It included most of the valleys of the Rhondda Fawr and Rhondda Fach rivers. Initially a sparsely populated wild area of upland sheep-walks, it became in the mid 19th century a dynamic centre of the coal mining industry, with a large, new industrial population.
The parish was large, with an area of 10127 Hectares, but had only 542 inhabitants in 1801. It stretched from the confluence of the Rhondda rivers at Porth, over the mountain as far as the Vale of Neath. It was divided into four townships or hamlet (place)s: Home (between the rivers), Clydach (south of the Rhondda Fawr), Middle (the upper part of the valley) and Rhigos (north of the mountains).
During the 19th century, the population of the parish increased as follows:
Lower-quality coal from the Upper Coal series was worked in a small way in Trealaw as early as 1807, but the development of the Rhondda steam coal gave rise to the rapid population growth. The development began with the start-up of the Bute Merthyr colliery in Treherbert in 1855. In the Rhondda Fach, the first coal was mined in 1862 at Ferndale. The Taff Vale Railway reached Treherbert in 1856. Collieries then rapidly developed along the valley, with the lower part of the valley developing last because of the deeper pits required to find the steam coal in that area. By the end of the century, mining villages formed an almost continuous urban strip along both valley floors, with coal mining and its ancillary trades virtually the sole industry.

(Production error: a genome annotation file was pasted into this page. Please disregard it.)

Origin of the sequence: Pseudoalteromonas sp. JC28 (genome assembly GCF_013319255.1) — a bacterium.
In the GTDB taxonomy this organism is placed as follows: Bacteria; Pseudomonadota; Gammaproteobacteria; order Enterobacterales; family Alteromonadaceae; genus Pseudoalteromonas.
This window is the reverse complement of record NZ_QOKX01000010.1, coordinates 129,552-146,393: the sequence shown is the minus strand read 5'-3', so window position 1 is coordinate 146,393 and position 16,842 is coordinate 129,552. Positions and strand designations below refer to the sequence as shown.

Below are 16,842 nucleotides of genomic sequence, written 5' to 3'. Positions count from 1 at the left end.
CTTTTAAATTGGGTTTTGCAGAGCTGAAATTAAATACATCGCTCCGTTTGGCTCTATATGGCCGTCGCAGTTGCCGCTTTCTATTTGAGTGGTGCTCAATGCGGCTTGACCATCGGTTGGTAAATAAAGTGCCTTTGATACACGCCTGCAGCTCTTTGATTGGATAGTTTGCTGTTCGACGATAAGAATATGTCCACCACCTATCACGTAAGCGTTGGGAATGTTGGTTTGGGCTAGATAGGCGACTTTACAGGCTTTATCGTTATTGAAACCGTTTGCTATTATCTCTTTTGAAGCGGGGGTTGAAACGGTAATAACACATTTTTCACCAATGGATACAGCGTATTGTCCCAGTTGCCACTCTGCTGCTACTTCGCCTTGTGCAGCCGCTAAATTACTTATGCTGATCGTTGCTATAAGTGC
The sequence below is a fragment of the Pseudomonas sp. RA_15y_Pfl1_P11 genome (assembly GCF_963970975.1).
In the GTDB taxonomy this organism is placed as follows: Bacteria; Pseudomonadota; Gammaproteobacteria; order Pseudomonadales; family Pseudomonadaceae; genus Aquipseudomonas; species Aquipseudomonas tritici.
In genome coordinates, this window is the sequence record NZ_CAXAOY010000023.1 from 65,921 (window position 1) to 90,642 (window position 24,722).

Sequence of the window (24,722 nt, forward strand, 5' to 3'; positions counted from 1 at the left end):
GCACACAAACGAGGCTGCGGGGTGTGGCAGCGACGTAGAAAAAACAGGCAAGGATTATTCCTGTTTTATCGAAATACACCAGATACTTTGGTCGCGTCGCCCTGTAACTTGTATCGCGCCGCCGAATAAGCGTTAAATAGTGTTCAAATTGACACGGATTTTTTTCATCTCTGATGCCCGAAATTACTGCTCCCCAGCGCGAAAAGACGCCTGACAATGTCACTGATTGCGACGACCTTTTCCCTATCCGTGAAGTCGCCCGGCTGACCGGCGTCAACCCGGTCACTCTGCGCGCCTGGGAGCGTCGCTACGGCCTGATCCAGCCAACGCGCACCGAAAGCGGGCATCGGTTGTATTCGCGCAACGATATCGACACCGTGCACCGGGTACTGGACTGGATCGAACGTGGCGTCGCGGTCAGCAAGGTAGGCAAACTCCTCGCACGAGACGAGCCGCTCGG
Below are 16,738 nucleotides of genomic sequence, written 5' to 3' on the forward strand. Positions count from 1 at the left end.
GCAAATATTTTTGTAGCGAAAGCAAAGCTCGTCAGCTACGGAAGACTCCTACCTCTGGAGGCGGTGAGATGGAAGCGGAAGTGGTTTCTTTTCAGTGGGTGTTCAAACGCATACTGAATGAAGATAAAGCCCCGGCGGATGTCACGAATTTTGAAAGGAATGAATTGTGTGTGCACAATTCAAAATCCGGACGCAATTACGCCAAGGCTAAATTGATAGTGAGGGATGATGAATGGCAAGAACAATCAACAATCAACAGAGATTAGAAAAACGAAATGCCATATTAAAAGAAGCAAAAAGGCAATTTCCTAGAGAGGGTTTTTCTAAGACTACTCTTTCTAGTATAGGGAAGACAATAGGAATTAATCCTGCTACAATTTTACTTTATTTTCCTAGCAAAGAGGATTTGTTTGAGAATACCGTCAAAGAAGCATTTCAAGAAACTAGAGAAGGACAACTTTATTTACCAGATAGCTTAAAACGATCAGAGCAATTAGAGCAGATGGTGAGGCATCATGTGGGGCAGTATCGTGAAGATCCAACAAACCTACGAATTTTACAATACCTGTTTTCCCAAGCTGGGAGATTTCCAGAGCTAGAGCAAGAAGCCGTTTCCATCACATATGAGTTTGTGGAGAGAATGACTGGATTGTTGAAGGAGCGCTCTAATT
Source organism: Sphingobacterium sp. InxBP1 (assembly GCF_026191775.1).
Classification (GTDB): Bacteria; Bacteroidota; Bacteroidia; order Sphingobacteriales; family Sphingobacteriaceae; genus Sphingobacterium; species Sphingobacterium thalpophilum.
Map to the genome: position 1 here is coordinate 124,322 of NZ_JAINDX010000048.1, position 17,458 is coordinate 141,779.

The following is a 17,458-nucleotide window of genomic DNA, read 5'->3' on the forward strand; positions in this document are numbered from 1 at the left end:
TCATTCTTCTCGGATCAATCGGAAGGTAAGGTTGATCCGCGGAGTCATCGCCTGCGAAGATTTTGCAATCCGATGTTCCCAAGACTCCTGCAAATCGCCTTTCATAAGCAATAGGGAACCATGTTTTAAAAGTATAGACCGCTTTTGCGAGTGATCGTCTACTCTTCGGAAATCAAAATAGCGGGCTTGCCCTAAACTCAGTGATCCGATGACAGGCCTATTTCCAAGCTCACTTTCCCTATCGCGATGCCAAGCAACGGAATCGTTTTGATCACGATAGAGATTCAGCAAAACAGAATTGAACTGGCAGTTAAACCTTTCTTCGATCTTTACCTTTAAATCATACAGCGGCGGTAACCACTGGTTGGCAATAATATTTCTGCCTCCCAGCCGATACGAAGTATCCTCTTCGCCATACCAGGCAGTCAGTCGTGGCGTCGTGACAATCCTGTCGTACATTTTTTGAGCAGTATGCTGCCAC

In 1877, the Hamlet of Rhigos was made a separate civil parish, and the remainder of Ystradyfodwg, together with the adjoining Rhondda valley portions of the parishes of Llanwonno and Llantrisant, became the urban sanitary district of Ystradyfodwg. This extended district became Ystradyfodwg Civil Parish and Urban District in 1894, and was renamed Rhondda Civil Parish and Urban District in 1897. See Rhondda (district).
- Davies J, A History of Wales, Penguin, 1994, ISBN 0-14-014581-8, p 402